Skip to main content

View Diary: Some thoughts on PC (311 comments)

Comment Preferences

  •  Putting all the PCs Together Again (4.00)
    That's exactly how it happened.  "PC" was initially a descriptive, an adjective used by the Left--predominantly on college campuses--to describe problematic language.  

    At Carleton (oh so many years ago), "PC" was used almost always in the negative to describe words or phrases that sounded out of date.  It was quite common back then to hear someone correct another person's language by saying "That's not PC anymore."  

    And it was a source of pride at first.  The idea that certain langauge was gendered or racist grew out of African-American studies and Women's Studies, and then slowly took on a life of its own.  To let someone know that a term they were using was "not PC"--that was a form of group identification.

    Four years later, "PC" had shifted over to become a brand--the scarlet letters that were hung around the necks of liberals.

    By the early 1990s, it became quite common to hear the phrase "PC movement," which sounded like "Bolshevik Movement" or "Communist Movement."  I remember at one point when someone--a contemporary--used this phrase "PC movement" and I corrected him.  "There's no such thing as the PC movement.  That's just what the Right says to avoid the issue of problematic language."  

    The Ward Churchill-ization of the PC movement is a logical extension of what's happened since the 1990s. The idea of a movement has been extended to the argument that the Left seeks to curtail First Amendment rights through deceipt and dishonestly on college campuses (which I wrote about here back in January).

    Putting all the "PCs" together again...

    The right's appropriation of the term PC is part of a broader effort to seize control of university campuses, which they see as one of three remaining Liberal strongholds in the US  (unions, universities, media).  And that assault leads directly to concern on the Left--a novel concern for Liberals--that it's somehow a limit on freedom of expression to choose  not to use certain words.

    In fact, the arguments were never about banning the words altogether, but were about bringing their buried meanings to the surface.  

    And what that does in the end is enrich the language, not limit it--make people more active in choosing and using their words.  That kind of self-awareness is an important step towards creativitve appropriation of old terms, which is one of the most powerful forms of resistance.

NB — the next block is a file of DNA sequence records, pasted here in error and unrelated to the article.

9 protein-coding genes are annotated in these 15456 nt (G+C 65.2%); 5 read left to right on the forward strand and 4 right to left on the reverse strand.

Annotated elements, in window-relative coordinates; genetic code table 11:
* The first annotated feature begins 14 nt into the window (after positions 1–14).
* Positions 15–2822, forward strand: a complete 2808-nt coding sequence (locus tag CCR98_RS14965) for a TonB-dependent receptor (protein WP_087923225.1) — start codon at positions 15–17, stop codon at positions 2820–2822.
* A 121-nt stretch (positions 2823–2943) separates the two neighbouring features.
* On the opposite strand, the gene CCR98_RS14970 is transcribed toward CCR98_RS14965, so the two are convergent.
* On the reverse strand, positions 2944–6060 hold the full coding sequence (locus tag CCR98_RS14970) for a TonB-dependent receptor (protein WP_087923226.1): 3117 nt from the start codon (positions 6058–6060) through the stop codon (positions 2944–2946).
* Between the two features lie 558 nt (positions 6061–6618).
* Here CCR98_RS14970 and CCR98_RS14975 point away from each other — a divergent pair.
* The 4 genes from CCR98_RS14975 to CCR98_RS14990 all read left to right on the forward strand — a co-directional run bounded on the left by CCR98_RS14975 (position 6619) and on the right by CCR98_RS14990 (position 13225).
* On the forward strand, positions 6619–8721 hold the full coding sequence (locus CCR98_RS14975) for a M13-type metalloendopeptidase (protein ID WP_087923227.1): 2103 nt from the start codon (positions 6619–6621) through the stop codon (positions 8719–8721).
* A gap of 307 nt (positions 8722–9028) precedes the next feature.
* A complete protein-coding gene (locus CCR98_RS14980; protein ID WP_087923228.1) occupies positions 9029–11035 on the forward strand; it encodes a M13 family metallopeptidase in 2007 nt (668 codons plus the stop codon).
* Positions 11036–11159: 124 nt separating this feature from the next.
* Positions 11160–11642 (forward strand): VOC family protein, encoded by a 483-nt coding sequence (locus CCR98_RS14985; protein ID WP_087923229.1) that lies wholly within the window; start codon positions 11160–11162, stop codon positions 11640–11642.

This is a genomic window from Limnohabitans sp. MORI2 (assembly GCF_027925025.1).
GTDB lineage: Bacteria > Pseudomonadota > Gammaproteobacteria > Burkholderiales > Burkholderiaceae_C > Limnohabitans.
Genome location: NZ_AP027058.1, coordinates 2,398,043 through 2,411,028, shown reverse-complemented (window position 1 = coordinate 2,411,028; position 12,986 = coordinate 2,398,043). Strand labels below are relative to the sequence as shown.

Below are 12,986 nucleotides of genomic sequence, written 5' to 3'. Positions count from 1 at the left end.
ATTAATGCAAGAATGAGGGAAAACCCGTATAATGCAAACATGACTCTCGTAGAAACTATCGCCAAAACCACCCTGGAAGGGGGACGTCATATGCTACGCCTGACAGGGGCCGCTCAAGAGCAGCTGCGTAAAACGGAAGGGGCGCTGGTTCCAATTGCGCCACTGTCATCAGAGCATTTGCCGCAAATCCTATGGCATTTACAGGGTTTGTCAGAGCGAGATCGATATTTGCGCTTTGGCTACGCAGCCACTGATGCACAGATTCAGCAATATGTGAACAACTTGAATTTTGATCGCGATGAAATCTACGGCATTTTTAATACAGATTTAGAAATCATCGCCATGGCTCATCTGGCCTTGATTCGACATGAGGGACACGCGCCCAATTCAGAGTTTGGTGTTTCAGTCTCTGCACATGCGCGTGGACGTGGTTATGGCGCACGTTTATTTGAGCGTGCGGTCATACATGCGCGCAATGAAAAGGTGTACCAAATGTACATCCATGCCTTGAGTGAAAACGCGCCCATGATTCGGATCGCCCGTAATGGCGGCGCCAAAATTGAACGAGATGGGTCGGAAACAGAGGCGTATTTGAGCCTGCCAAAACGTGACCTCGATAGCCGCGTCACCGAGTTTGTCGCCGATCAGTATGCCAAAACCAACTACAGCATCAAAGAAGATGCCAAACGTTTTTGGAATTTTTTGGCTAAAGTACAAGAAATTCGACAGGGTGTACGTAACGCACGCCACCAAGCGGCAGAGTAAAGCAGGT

And so that diarist who so desperately wants to use the word "pussy," misses the point completely.

    Look at the way Essex Hemphill used that same word, for example, in this passage from his poem "Heavy Breathing":

    I wanted to give you
    my sweet man pussy,
    but you grunted me away
    and all other Black men
    who tried to be near you.
    Our beautiful nigga lips and limbs
    stirred no desire in you.
    Instead you chose blonde,
    milk-toned creatures to bed.
    but you were still one of us,
    dark like us, despised like us.

    (quoted in Black Gay Identity and the Poetry of Essex Hemphill, by Robert W. Anderson.  Go here for the full essay)

    It's so common to hear words like "nigga" and "pussy" used in this way, today.  But it was a usage that followed that initial idea of "PC."  Classic deconstruction and a powerful, important part of how English changed in the 1990s.

    It would be a shame if we threw all that away just because we were too lazy--or too young--to remember how the Right fought back because they were too afraid to learn to talk good English.

    •  Missing link (4.00)
      A wonderful history of PC.

      I'd like to add what I think is a missing link that led to the migration of the meaning. The right started to pick it up as a term of ridicule for the left when use of the concept expanded from race and basic gender issues.

      First, "garbage men" became "sanitary engineeers" and "stewardesses (or stews)" became "flight attendants".
      Then, "retarded" became "mentally challenged", & "deaf" became "hearing impaired", etc.  It wasn't too long before the jokes started and we had "vertically challenged" for short people and "humor impaired" for - well, people who were too sanctimonious about being PC.

      Practice absurdus interruptus - Support ePluribus Media.

      by Catte Nappe on Wed Jun 01, 2005 at 02:47:50 PM PDT

      [ Parent ]

    •  or to speak English well n/t (none)

Subscribe or Donate to support Daily Kos.

Click here for the mobile view of the site